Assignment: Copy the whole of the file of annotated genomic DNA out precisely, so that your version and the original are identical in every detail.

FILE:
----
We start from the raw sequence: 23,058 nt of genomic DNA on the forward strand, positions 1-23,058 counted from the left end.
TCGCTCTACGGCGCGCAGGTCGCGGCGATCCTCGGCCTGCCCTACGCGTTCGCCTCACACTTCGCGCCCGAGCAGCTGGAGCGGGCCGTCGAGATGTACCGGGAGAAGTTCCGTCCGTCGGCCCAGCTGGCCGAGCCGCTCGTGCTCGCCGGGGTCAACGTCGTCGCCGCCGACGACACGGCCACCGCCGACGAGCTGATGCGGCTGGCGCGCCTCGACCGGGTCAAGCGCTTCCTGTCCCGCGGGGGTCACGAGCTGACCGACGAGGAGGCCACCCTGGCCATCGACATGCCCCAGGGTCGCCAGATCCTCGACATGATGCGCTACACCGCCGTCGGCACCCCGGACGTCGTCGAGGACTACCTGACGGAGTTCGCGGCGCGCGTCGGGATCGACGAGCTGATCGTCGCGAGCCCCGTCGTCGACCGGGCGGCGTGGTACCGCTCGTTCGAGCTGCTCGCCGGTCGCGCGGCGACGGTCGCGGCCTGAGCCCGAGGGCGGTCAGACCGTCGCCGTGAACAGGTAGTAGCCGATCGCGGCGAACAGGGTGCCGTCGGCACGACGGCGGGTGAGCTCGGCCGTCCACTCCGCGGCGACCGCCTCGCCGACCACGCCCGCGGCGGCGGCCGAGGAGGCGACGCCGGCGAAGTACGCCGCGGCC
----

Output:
We start from the raw sequence: 23,058 nt of genomic DNA on the forward strand, positions 1-23,058 counted from the left end.
TCGCTCTACGGCGCGCAGGTCGCGGCGATCCTCGGCCTGCCCTACGCGTTCGCCTCACACTTCGCGCCCGAGCAGCTGGAGCGGGCCGTCGAGATGTACCGGGAGAAGTTCCGTCCGTCGGCCCAGCTGGCCGAGCCGCTCGTGCTCGCCGGGGTCAACGTCGTCGCCGCCGACGACACGGCCACCGCCGACGAGCTGATGCGGCTGGCGCGCCTCGACCGGGTCAAGCGCTTCCTGTCCCGCGGGGGTCACGAGCTGACCGACGAGGAGGCCACCCTGGCCATCGACATGCCCCAGGGTCGCCAGATCCTCGACATGATGCGCTACACCGCCGTCGGCACCCCGGACGTCGTCGAGGACTACCTGACGGAGTTCGCGGCGCGCGTCGGGATCGACGAGCTGATCGTCGCGAGCCCCGTCGTCGACCGGGCGGCGTGGTACCGCTCGTTCGAGCTGCTCGCCGGTCGCGCGGCGACGGTCGCGGCCTGAGCCCGAGGGCGGTCAGACCGTCGCCGTGAACAGGTAGTAGCCGATCGCGGCGAACAGGGTGCCGTCGGCACGACGGCGGGTGAGCTCGGCCGTCCACTCCGCGGCGACCGCCTCGCCGACCACGCCCGCGGCGGCGGCCGAGGAGGCGACGCCGGCGAAGTACGCCGCGGCC